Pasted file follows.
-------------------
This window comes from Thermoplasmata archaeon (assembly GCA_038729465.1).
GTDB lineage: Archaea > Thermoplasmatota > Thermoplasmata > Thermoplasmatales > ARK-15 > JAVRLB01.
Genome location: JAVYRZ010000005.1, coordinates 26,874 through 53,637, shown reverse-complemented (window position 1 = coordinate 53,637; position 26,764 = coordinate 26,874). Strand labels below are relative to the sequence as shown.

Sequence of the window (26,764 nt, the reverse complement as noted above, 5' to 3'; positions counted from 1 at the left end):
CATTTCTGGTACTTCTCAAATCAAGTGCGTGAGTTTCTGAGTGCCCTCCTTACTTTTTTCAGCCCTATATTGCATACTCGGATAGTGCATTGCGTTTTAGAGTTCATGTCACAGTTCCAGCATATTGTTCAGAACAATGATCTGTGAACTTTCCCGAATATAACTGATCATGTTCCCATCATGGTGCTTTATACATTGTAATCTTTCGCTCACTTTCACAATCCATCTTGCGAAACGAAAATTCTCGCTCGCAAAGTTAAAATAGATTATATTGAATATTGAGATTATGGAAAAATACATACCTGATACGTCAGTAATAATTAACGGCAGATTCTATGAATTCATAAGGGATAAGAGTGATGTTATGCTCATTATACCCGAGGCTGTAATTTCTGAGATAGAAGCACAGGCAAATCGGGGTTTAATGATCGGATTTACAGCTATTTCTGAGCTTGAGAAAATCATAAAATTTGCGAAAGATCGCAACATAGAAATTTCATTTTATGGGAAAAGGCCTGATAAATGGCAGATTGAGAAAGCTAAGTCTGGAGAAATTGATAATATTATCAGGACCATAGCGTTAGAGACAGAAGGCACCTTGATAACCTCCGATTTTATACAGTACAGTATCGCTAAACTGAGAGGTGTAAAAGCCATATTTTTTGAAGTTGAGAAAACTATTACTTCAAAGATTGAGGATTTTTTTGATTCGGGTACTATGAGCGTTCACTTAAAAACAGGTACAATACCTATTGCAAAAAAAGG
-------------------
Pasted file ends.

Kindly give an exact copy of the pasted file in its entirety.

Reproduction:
This window comes from Thermoplasmata archaeon (assembly GCA_038729465.1).
GTDB lineage: Archaea > Thermoplasmatota > Thermoplasmata > Thermoplasmatales > ARK-15 > JAVRLB01.
Genome location: JAVYRZ010000005.1, coordinates 26,874 through 53,637, shown reverse-complemented (window position 1 = coordinate 53,637; position 26,764 = coordinate 26,874). Strand labels below are relative to the sequence as shown.

Sequence of the window (26,764 nt, the reverse complement as noted above, 5' to 3'; positions counted from 1 at the left end):
CATTTCTGGTACTTCTCAAATCAAGTGCGTGAGTTTCTGAGTGCCCTCCTTACTTTTTTCAGCCCTATATTGCATACTCGGATAGTGCATTGCGTTTTAGAGTTCATGTCACAGTTCCAGCATATTGTTCAGAACAATGATCTGTGAACTTTCCCGAATATAACTGATCATGTTCCCATCATGGTGCTTTATACATTGTAATCTTTCGCTCACTTTCACAATCCATCTTGCGAAACGAAAATTCTCGCTCGCAAAGTTAAAATAGATTATATTGAATATTGAGATTATGGAAAAATACATACCTGATACGTCAGTAATAATTAACGGCAGATTCTATGAATTCATAAGGGATAAGAGTGATGTTATGCTCATTATACCCGAGGCTGTAATTTCTGAGATAGAAGCACAGGCAAATCGGGGTTTAATGATCGGATTTACAGCTATTTCTGAGCTTGAGAAAATCATAAAATTTGCGAAAGATCGCAACATAGAAATTTCATTTTATGGGAAAAGGCCTGATAAATGGCAGATTGAGAAAGCTAAGTCTGGAGAAATTGATAATATTATCAGGACCATAGCGTTAGAGACAGAAGGCACCTTGATAACCTCCGATTTTATACAGTACAGTATCGCTAAACTGAGAGGTGTAAAAGCCATATTTTTTGAAGTTGAGAAAACTATTACTTCAAAGATTGAGGATTTTTTTGATTCGGGTACTATGAGCGTTCACTTAAAAACAGGTACAATACCTATTGCAAAAAAAGG